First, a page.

MJ and Dolly

Michael Jordan and Dolly Parton have a lot in common. Bear with me.

Both are among the best ever at what they do, yet both are primarily remembered for something utterly superficial to their greatness.

With Michael Jordanís election into the basketball hall of fame, all the old highlight reel footage of Jordan has returned to the airwaves. Taking off from the foul line, the kiss-the-rim dunk, shooting free throws with his eyes closed, between the leg dribble and jump shot over Larry Bird Ė the incredible showmanship and style that was Air Jordan.

The thing is, and the shame really, is that Jordan is best remembered now for the panache and flair of his game, not the substance of it, and it was the substance, not the sizzle, that made him the greatest player ever. It wasnít dunking or baggy shorts or his tongue hanging out that made Jordan great, it wasnít all the things we see in the highlight reels, it was everything else that is now largely forgotten.

Aside from being a great dunker and the most exciting player in the NBA, Jordan was the best defensive player, a great ball handler, a great passer, fundamentally rock solid and the hardest working player in the NBA. Jordan was a tireless practice player, a cutthroat competitor, a guy who did more to develop his game over the course of his career than any player in NBA history. He became an outstanding shooter, he was a champion, and he was one of the first NBA players to take weight training seriously.

Those aspects were the best aspects of his game. Thatís what we should remember him for. Thatís what made Michael Jordan the greatest ever. Thatís what I remember him for. Unfortunately, most clowns who play pickup basketball or desire to get to the NBA just look at the dunks and style and think thatís how Jordan made it, totally missing the point on how Jordan actually became Jordan.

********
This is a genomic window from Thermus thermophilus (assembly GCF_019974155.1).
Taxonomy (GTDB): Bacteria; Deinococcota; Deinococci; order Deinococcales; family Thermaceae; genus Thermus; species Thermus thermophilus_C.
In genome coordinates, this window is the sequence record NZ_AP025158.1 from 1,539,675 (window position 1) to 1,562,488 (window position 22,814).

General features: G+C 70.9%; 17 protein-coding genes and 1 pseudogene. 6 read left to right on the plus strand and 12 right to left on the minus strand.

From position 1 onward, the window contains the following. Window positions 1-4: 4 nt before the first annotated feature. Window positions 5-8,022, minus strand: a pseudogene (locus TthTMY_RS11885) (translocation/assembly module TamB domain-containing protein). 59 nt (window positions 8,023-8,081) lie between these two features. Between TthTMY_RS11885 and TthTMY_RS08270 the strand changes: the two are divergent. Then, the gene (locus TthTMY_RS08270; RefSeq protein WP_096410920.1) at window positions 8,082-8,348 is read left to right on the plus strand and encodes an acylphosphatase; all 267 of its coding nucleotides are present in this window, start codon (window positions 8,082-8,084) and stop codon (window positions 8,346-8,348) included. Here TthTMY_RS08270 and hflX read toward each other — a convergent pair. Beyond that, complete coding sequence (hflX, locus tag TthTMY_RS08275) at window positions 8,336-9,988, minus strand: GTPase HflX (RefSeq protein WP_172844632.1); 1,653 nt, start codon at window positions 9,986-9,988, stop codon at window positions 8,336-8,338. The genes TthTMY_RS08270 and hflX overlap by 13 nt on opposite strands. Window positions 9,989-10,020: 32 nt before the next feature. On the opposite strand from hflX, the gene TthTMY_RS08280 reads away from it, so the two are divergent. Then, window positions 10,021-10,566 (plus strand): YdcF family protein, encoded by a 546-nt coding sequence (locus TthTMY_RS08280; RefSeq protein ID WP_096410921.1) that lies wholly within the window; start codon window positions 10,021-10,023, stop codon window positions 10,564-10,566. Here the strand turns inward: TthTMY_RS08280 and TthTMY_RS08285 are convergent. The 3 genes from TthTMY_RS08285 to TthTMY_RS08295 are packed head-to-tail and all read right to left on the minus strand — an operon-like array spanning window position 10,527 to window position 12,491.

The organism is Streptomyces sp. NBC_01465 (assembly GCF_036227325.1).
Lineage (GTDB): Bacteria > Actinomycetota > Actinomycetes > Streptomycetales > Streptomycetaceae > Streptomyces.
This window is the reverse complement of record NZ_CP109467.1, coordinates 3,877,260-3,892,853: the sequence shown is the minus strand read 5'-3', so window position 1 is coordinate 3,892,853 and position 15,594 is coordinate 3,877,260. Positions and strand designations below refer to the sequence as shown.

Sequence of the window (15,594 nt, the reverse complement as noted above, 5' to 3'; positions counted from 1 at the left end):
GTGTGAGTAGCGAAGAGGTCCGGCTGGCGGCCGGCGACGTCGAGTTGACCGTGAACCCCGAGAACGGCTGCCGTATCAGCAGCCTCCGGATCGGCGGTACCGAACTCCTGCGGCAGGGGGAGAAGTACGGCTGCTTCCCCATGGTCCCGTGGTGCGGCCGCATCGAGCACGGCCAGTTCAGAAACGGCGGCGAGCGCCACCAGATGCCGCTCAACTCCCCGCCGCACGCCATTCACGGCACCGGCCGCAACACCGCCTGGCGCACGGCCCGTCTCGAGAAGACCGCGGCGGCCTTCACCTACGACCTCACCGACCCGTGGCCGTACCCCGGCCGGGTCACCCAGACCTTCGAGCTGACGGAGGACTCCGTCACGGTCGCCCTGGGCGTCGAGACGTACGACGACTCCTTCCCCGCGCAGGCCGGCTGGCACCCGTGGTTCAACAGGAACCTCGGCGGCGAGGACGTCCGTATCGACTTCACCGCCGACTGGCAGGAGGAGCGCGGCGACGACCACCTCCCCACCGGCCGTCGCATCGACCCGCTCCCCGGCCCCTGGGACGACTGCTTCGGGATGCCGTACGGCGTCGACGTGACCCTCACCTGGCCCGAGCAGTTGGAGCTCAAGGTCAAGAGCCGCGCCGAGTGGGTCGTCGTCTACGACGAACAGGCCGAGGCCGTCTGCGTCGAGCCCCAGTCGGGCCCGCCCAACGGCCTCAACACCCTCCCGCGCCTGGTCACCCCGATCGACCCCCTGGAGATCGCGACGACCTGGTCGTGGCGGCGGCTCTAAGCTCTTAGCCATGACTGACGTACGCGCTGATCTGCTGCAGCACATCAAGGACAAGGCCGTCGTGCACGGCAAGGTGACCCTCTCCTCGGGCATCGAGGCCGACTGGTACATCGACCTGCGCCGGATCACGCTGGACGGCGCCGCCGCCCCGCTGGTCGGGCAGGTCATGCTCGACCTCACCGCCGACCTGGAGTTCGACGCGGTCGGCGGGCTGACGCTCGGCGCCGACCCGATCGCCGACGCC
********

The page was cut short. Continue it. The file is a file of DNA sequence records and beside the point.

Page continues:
Imagine how much better the NBA product would be today if the two generations of players influenced by Jordan most closely attempted to mimic his work ethic, competitiveness and desire to continually improve his skills instead of his fashion sense and ability to jam?

We remember Jordan for the things most irrelevant to his greatness while glossing over the aspects of his game that actually made him great.

Just like Dolly Parton.

When you think of Dolly Parton, what do you think of?

Huge chest and platinum blonde wigs.

What a shame.

Fortunately for me, and now fortunately for you, I know a ton about the NBA and maybe even more about country music. Let me educate you. Aside from her unmistakable ďlook,Ē Parton is an incredibly accomplished musician and performer. She can play any of a half dozen instruments with expert skill. She is one of the most important, prolific, and influential songwriters in the history of American music. She is a brilliant singer, live performer and entrepreneur. Those are the things which made Dolly Parton one of the most successful female artists in music history, yet all most people remember about her is her cup size.

Parton, like Jordan, is best known for something that has nothing to do with her greatness. Plenty of women have giant breasts and plenty of basketball players were great dunkers, but there is only one Dolly Parton and there is only one Michael Jordan, and itís a shame most people overlook in them that which made them great.

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